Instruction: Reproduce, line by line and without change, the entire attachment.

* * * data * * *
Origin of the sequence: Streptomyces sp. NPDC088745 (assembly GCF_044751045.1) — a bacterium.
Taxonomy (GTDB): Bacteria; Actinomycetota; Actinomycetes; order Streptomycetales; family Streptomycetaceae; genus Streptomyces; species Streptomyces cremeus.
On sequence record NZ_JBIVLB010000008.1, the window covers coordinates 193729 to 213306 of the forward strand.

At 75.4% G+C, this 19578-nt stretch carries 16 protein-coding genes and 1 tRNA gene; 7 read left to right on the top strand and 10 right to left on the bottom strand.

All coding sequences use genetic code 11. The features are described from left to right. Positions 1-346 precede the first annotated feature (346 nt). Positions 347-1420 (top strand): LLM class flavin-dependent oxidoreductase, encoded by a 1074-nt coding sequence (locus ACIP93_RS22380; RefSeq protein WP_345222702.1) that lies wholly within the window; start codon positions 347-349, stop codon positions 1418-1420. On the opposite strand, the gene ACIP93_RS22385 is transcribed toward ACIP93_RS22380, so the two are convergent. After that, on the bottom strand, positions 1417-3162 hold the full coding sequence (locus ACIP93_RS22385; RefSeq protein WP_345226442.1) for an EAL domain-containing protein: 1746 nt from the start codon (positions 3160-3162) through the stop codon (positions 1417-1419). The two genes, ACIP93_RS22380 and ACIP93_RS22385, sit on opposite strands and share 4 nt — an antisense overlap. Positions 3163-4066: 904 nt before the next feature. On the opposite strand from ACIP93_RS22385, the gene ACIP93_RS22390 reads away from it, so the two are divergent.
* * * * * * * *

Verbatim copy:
Origin of the sequence: Streptomyces sp. NPDC088745 (assembly GCF_044751045.1) — a bacterium.
Taxonomy (GTDB): Bacteria; Actinomycetota; Actinomycetes; order Streptomycetales; family Streptomycetaceae; genus Streptomyces; species Streptomyces cremeus.
On sequence record NZ_JBIVLB010000008.1, the window covers coordinates 193729 to 213306 of the forward strand.

At 75.4% G+C, this 19578-nt stretch carries 16 protein-coding genes and 1 tRNA gene; 7 read left to right on the top strand and 10 right to left on the bottom strand.

All coding sequences use genetic code 11. The features are described from left to right. Positions 1-346 precede the first annotated feature (346 nt). Positions 347-1420 (top strand): LLM class flavin-dependent oxidoreductase, encoded by a 1074-nt coding sequence (locus ACIP93_RS22380; RefSeq protein WP_345222702.1) that lies wholly within the window; start codon positions 347-349, stop codon positions 1418-1420. On the opposite strand, the gene ACIP93_RS22385 is transcribed toward ACIP93_RS22380, so the two are convergent. After that, on the bottom strand, positions 1417-3162 hold the full coding sequence (locus ACIP93_RS22385; RefSeq protein WP_345226442.1) for an EAL domain-containing protein: 1746 nt from the start codon (positions 3160-3162) through the stop codon (positions 1417-1419). The two genes, ACIP93_RS22380 and ACIP93_RS22385, sit on opposite strands and share 4 nt — an antisense overlap. Positions 3163-4066: 904 nt before the next feature. On the opposite strand from ACIP93_RS22385, the gene ACIP93_RS22390 reads away from it, so the two are divergent.